Key conceptions about Bond ( Part 2 )
Key conceptions about Bond ( Part 2 ) FIN 323
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This 11 page Class Notes was uploaded by Winn on Wednesday February 24, 2016. The Class Notes belongs to FIN 323 at Marshall University taught by in Spring 2016. Since its upload, it has received 35 views. For similar materials see Principles of Finance in Business at Marshall University.
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Date Created: 02/24/16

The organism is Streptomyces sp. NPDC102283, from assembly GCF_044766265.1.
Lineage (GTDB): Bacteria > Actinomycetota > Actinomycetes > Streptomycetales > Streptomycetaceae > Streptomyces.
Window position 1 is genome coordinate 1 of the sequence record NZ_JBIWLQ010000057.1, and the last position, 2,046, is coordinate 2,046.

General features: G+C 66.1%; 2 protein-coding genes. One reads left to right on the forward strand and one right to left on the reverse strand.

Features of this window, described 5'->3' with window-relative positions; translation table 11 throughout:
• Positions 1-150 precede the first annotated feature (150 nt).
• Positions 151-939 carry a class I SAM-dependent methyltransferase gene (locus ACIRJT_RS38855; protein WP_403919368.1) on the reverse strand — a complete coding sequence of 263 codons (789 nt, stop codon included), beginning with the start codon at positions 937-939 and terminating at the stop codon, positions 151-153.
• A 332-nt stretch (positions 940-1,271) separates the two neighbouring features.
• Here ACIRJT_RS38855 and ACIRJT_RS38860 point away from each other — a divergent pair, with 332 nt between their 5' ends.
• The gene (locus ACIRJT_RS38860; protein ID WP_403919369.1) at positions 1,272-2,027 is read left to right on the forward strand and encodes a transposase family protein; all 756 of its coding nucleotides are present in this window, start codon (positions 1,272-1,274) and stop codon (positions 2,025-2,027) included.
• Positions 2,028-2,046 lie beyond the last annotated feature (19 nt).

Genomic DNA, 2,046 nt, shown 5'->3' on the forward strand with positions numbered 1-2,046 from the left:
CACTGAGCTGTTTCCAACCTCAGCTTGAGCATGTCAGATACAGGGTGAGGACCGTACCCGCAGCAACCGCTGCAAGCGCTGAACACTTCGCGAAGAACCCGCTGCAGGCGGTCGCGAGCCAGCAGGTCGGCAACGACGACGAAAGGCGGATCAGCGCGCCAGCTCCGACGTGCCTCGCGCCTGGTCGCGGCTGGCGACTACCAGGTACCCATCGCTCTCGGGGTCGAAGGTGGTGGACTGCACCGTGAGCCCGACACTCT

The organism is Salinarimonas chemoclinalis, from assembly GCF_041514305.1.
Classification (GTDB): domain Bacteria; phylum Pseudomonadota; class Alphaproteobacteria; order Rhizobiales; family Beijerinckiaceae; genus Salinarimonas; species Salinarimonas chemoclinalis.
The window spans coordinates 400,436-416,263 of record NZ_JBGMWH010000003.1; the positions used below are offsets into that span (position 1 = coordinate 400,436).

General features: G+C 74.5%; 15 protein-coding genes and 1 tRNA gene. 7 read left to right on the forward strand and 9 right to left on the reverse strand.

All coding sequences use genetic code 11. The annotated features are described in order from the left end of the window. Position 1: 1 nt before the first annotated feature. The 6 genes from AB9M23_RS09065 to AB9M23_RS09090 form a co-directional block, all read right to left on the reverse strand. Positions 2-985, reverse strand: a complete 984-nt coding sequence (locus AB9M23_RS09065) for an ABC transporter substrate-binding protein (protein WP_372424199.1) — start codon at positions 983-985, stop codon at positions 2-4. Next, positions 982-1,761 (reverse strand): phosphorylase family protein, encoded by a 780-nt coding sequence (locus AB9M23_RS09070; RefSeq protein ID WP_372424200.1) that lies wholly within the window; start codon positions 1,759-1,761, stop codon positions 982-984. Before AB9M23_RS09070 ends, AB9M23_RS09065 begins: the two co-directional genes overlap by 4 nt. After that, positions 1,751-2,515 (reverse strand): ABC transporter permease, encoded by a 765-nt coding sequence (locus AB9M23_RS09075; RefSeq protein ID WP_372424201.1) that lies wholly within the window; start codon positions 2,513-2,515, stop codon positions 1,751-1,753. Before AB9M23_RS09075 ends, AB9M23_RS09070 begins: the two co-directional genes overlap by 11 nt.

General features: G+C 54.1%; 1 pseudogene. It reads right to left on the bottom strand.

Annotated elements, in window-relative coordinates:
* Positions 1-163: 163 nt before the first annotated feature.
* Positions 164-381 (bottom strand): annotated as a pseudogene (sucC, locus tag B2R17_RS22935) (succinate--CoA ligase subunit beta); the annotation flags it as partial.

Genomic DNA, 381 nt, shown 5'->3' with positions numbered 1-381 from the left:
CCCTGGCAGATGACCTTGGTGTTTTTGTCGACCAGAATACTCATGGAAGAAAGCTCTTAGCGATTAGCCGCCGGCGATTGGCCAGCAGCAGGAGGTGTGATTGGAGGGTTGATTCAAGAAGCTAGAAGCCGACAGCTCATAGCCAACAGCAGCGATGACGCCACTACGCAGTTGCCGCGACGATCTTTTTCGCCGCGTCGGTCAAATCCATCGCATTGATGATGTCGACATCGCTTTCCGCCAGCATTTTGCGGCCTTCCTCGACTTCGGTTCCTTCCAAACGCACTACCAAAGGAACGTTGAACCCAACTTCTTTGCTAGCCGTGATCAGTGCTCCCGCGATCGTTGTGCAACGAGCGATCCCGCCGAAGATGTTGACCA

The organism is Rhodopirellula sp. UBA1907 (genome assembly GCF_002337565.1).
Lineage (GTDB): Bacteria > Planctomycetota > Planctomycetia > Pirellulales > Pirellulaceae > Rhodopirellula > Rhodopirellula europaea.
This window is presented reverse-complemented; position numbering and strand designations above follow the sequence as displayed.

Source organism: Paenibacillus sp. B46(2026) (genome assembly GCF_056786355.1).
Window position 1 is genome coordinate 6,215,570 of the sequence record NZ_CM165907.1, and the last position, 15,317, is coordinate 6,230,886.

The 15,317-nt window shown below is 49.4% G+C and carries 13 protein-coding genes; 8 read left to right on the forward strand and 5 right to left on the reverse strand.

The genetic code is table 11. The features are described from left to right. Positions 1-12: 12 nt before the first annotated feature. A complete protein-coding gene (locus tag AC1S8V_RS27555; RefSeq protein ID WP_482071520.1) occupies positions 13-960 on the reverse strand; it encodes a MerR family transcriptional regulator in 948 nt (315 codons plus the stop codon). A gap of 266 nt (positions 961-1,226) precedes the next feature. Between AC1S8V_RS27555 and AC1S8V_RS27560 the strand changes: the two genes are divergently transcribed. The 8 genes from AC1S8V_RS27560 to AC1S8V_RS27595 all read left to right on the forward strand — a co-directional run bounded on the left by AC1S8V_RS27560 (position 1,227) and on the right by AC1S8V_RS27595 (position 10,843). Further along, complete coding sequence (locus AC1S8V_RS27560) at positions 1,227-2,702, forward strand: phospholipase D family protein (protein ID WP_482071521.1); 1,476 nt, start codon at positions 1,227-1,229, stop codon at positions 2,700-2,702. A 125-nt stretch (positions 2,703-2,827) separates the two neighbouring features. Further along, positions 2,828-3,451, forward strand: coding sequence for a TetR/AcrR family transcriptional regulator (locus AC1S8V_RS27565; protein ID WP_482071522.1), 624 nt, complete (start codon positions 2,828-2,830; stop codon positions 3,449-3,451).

Chapter 6 : Bond Concepts ( Part 2 ) Bond- Pricing Equation With the Texas Instruments BA-II plus , we have : n = number of periods to maturity I/Y = period interest rate = y P = PV = present value = bond value C = PMT = coupon payment FV = M = face value = par value = future value With the excel , we have : = FV ( Rate, Nper , Pmt , PV , 0/1 ) => calculate the face value = PV (Rate, Nper , Pmt, FV , 0/1 ) => calculate the bond value = RATE ( Nper , Pmt , PV, FV , 0/1) => calculate the period interest rate ( I/Y) = NPER ( Rate, Pmt, PV , FV , 0/1) => calculate the number of periods to maturity = PMT ( rate, nper, pv ,fv , 0/1 ) => calculate coupon payment With 0/1 : Ordinary annuity = 0 ( default ) Annuity Due = 1 Graphical Relationship between price and yield-to-maturity Valuing a Discount bond with Annual Coupons : Coupon rate = 12 % Annual coupons Par = $1000 Maturity = 6 years YTM = 15 % B = 886.47 which include the bond price annuity and the lump sum. When YTM > Coupon rate -> bond price < par value = “Discount Bond” Valuing a Premium Bond with Annual Coupons : Coupon rate = 11% Annual Coupons Part = $1000 Maturity = 7 years YTM = 10% B = 1048.68 When YTM < Coupon rate -> bond price > par value = “Premium Bond” The Bond – Pricing Equation Adjusted for Semi-annual Coupons C = Annual coupon payment => C/2 = semi-annual coupon. YTM = annual YTM ( as an APR ) => YTM/2 = semi-annual YTM t = years to maturity => 2t = Number of 6-month periods to maturity Interest rate risk : - Change in the bond price due to the changes in period interest rate. - Long-term bonds have more risk than short-term bonds. - Low coupon rate bonds have more price risk than high coupon rate bonds ? Explaining : if you have a bond that has a low coupon rate, there is a higher chance that the market yield will be higher than your coupon rate. so if that’s the case, then all of a sudden, your bond is trading at a discount. which in sense, means you just lost a boat load of money (assuming you started off at par) but on the bright side is, lower coupon means you have lower reinvestment risk because less of your cashflows are going to be reinvested at that prevailing market rate _ Reinvestment rate risk : Debt versus Equity : Bond Ratings: is like credit scores for people who show the overall credit worthiness of your institution. It represents to prospective investors the riskiness of loaning your college money through the sale of the bond. The greater the risk of not being paid on time, or at all, the lower the credit worthiness and the higher the interest rate the school will pay to borrow the funds. Explainning: In determining the rating for your institution’s bond, the rating agency will evaluate several factors affecting your credit worthiness and the riskiness of the debt. In general those factors are: The economy Your current debt structure (total obligation and the debt service) Financial conditions Demographic factors Management practices of the organization and its administration. ** Government bonds: a) Municipal Securities: A general term referring to a bond, note, warrant, certificate of participation or other obligation issued by a state or local government or their agencies or authorities (such as cities, towns, villages, counties or special districts or authorities. b) Treasury Securities = Federal government debt : _Treasury Bills ( T-bills ): a short-term debt obligation backed by the U.S. government with a maturity of less than one year. T-bills are sold in denominations of $1,000 up to a maximum purchase of $5 million and commonly have maturities of one month (four weeks), three months (13 weeks) or six months (26 weeks) _ Treasury notes : a marketable U.S. government debt security with a fixed interest rate and a maturity between one and 10 years. Treasury notes can be bought either directly from the U.S. government or through a bank. _ Treasury bonds: a marketable, fixed-interest U.S. government debt security with a maturity of more than 10 years. Treasury bonds make interest payments semi-annually and the income that holders receive is only taxed at the federal level. - ** Zero Coupon Bonds: _Zero coupon bonds are sold at a substantial discount from the face amount. For example, a bond with a face amount of $20,000, maturing in 20 years with a 5.5% coupon, may be purchased for roughly $6,757. At the end of the 20 years, the investor will receive $20,000. The difference between $20,000 and $6,757 represents the interest that compounds automatically until the bond matures. ** Floating Rate Bonds : ** Factors affecting required return: _ Default risk premium: What is the chance that the borrower won't make payments on time, or will be unable to pay what is owed? This component will be high or low depending on the creditworthiness of the person or entity involved _ Taxability premium _ Liquidity premium : A premium that investors will demand when any given security can not be easily converted into cash, and converted at the fair market value. When the liquidity premium is high, then the asset is said to be illiquid, which will cause prices to fall, and interest rates to rise _ Maturity premium : All else being equal, a bond obligation will be more sensitive to interest rate fluctuations the longer to maturity it is _ Inflation : In general, when inflation is on the rise, bond prices fall. When inflation is decreasing, bond prices rise. That’s because rising inflation erodes the purchasing power of what you’ll earn on your investment. In other words, when your bond matures, the return you’ve earned on your investment will be worth less in today’s dollars ** The fisher effect : is an economic theory proposed by economist Irving Fisher that describes the relationship between inflation and both real and nominal interest rates. The Fisher effect states that the real interest rate equals the nominal interest rate minus the expected inflation rate. Therefore, real interest rates fall as inflation increases, unless nominal rates increase at the same rate as inflation.